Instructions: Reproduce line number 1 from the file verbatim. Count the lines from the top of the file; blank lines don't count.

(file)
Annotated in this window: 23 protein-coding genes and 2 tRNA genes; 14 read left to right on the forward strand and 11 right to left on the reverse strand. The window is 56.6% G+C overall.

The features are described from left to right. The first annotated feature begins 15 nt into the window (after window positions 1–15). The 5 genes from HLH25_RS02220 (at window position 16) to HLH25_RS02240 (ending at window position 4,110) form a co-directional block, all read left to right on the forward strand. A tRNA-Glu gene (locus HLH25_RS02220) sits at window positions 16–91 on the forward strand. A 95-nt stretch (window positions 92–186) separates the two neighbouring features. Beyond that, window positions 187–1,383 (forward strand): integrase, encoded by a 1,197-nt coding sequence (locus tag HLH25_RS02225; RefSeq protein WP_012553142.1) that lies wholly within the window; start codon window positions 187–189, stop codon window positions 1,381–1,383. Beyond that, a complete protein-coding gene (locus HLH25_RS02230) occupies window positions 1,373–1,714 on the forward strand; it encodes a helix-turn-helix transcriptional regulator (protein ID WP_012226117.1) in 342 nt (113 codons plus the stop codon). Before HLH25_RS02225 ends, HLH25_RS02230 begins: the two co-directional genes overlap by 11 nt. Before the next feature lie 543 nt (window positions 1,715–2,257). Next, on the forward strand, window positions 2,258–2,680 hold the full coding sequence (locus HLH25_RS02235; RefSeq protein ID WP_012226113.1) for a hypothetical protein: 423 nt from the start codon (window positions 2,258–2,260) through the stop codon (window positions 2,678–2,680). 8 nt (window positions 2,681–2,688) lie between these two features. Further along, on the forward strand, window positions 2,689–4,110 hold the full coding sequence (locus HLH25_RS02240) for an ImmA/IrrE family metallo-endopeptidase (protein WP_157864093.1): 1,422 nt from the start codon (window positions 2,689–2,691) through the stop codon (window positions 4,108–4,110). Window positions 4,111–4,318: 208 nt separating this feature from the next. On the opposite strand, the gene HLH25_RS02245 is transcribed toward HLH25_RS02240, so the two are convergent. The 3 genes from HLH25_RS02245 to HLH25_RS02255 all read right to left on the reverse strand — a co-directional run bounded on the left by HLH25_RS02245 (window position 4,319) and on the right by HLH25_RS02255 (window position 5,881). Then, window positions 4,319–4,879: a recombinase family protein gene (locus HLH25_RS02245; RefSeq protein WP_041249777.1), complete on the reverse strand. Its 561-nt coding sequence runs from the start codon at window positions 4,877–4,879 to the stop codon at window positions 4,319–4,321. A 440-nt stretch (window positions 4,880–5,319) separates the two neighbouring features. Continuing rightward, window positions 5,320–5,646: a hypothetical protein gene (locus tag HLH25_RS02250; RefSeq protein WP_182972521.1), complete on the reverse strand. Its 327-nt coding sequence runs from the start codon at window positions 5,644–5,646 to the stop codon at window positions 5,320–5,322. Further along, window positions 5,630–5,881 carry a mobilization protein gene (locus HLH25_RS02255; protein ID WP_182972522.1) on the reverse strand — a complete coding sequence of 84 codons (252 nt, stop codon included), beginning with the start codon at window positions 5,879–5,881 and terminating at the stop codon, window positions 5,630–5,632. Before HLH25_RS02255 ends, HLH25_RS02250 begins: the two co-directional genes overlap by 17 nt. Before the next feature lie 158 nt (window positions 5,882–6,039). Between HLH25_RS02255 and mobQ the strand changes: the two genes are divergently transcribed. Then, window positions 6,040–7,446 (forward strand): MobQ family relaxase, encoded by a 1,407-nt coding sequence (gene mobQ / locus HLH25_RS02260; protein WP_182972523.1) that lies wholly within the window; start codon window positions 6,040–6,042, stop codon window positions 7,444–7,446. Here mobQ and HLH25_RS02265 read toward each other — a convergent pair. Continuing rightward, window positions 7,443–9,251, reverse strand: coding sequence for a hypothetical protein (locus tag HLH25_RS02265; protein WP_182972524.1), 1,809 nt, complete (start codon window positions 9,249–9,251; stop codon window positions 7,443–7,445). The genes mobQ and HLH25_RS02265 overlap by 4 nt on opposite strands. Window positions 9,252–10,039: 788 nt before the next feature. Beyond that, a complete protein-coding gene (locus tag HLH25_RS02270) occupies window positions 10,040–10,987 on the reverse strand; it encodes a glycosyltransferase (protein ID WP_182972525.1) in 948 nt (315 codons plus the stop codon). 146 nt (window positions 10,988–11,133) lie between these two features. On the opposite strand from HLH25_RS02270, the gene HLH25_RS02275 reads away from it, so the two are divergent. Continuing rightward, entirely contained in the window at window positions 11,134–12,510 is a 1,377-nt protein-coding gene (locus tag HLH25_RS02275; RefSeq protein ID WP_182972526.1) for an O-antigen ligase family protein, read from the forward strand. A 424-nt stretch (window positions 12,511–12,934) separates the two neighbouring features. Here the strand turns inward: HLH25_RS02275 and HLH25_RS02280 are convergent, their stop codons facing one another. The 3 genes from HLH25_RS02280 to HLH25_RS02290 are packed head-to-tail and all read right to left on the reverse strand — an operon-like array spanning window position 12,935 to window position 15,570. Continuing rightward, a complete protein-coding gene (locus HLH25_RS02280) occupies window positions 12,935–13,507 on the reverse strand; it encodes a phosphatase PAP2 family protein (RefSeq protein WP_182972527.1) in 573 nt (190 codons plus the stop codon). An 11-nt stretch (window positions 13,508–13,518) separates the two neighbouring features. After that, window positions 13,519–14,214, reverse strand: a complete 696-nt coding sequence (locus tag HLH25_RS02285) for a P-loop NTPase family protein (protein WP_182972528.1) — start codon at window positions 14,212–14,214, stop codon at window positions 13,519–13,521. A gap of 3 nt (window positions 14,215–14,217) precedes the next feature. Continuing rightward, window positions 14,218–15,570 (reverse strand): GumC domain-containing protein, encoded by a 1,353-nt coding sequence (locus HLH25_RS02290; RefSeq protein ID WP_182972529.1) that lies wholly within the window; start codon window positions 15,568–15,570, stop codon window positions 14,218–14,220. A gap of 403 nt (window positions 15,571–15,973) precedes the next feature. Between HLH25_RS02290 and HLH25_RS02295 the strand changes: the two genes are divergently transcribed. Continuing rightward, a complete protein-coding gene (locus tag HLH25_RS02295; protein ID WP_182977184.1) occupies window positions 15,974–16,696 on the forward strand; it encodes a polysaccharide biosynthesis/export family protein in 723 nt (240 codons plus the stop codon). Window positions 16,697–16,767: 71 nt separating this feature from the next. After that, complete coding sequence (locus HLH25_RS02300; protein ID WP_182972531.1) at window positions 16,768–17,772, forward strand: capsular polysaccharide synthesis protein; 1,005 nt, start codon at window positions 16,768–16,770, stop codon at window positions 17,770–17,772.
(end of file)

Annotated in this window: 23 protein-coding genes and 2 tRNA genes; 14 read left to right on the forward strand and 11 right to left on the reverse strand. The window is 56.6% G+C overall.